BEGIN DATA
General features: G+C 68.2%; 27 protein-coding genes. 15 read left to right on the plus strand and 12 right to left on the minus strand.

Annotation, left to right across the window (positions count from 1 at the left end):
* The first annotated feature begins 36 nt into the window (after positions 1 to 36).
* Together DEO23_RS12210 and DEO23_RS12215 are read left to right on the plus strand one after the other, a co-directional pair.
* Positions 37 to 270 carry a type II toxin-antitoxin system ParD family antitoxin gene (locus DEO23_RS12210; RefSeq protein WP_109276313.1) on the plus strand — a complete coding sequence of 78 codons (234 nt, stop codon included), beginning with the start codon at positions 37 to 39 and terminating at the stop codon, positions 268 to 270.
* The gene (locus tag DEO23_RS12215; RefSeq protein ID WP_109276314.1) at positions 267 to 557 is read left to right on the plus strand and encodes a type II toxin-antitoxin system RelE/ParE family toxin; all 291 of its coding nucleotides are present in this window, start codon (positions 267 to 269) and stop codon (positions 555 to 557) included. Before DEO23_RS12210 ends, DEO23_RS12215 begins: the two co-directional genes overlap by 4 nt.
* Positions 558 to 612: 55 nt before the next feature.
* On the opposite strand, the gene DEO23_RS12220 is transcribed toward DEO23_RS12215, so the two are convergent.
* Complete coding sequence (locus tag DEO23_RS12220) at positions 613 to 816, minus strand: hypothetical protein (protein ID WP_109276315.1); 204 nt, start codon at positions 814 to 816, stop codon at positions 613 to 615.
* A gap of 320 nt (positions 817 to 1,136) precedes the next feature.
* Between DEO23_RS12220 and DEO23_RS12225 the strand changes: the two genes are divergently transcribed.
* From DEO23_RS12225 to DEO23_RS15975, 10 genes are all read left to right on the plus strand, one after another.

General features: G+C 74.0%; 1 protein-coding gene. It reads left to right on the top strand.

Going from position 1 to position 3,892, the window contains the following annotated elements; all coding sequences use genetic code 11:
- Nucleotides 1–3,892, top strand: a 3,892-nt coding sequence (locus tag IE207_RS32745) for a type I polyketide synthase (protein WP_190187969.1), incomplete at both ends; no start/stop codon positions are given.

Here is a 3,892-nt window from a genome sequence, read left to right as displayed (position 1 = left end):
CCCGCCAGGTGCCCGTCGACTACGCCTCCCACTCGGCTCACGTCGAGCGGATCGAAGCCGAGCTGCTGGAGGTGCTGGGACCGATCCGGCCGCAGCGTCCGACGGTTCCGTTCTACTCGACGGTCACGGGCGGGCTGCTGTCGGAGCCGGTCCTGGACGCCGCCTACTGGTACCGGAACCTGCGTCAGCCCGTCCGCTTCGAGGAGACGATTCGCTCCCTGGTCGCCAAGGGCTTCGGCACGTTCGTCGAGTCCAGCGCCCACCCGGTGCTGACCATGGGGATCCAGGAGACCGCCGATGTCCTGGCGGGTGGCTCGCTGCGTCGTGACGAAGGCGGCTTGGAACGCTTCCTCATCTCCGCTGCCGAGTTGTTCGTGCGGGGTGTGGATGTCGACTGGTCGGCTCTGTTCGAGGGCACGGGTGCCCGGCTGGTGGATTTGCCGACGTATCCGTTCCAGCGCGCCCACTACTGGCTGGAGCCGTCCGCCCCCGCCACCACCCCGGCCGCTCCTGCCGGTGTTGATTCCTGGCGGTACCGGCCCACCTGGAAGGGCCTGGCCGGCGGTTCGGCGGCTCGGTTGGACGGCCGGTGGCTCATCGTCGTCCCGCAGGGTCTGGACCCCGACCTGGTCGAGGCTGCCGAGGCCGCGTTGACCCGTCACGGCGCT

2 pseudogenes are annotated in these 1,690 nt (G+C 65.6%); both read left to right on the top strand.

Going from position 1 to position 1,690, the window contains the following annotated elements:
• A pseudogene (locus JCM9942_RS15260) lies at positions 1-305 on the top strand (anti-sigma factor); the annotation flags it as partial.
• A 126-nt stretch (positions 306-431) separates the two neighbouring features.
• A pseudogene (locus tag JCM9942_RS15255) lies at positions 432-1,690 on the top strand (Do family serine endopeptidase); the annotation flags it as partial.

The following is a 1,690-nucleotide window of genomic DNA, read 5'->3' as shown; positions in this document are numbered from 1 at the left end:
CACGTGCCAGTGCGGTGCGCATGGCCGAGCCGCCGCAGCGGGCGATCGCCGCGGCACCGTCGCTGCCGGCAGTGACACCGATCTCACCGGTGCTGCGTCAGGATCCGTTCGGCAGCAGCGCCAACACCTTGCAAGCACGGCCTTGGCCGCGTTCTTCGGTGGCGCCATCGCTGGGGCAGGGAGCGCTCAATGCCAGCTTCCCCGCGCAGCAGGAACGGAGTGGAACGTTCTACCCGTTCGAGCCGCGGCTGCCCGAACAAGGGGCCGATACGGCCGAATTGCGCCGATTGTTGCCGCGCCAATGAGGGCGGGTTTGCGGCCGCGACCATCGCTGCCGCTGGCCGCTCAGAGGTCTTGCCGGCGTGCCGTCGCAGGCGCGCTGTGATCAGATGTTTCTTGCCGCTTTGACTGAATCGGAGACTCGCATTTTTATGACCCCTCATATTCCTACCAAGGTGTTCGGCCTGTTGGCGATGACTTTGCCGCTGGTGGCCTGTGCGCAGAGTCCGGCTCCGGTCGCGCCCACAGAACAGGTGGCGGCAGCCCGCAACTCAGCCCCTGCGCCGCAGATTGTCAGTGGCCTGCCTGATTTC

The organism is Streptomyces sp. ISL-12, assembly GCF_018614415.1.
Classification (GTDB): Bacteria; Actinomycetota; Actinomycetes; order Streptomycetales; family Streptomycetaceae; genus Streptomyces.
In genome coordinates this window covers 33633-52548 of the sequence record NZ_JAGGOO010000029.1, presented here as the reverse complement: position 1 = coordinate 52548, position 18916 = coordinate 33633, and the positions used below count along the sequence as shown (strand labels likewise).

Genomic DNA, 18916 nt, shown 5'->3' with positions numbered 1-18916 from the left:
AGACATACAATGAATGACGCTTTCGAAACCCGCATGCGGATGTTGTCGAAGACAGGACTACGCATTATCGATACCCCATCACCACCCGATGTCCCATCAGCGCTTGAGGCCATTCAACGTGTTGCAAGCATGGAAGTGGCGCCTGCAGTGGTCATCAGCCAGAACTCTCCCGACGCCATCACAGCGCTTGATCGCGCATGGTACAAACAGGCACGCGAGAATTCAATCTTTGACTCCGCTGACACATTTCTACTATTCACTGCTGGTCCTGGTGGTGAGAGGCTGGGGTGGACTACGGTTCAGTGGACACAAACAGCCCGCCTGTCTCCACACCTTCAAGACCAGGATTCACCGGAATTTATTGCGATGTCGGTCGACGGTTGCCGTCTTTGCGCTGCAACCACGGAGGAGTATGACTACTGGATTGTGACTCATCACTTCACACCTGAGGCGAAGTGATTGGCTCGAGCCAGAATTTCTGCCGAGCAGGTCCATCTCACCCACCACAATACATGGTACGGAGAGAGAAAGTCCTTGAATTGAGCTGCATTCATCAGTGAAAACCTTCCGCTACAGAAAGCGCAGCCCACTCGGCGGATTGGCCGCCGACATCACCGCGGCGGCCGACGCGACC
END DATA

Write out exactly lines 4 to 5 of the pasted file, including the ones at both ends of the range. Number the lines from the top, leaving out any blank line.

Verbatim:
* Together DEO23_RS12210 and DEO23_RS12215 are read left to right on the plus strand one after the other, a co-directional pair.
* Positions 37 to 270 carry a type II toxin-antitoxin system ParD family antitoxin gene (locus DEO23_RS12210; RefSeq protein WP_109276313.1) on the plus strand — a complete coding sequence of 78 codons (234 nt, stop codon included), beginning with the start codon at positions 37 to 39 and terminating at the stop codon, positions 268 to 270.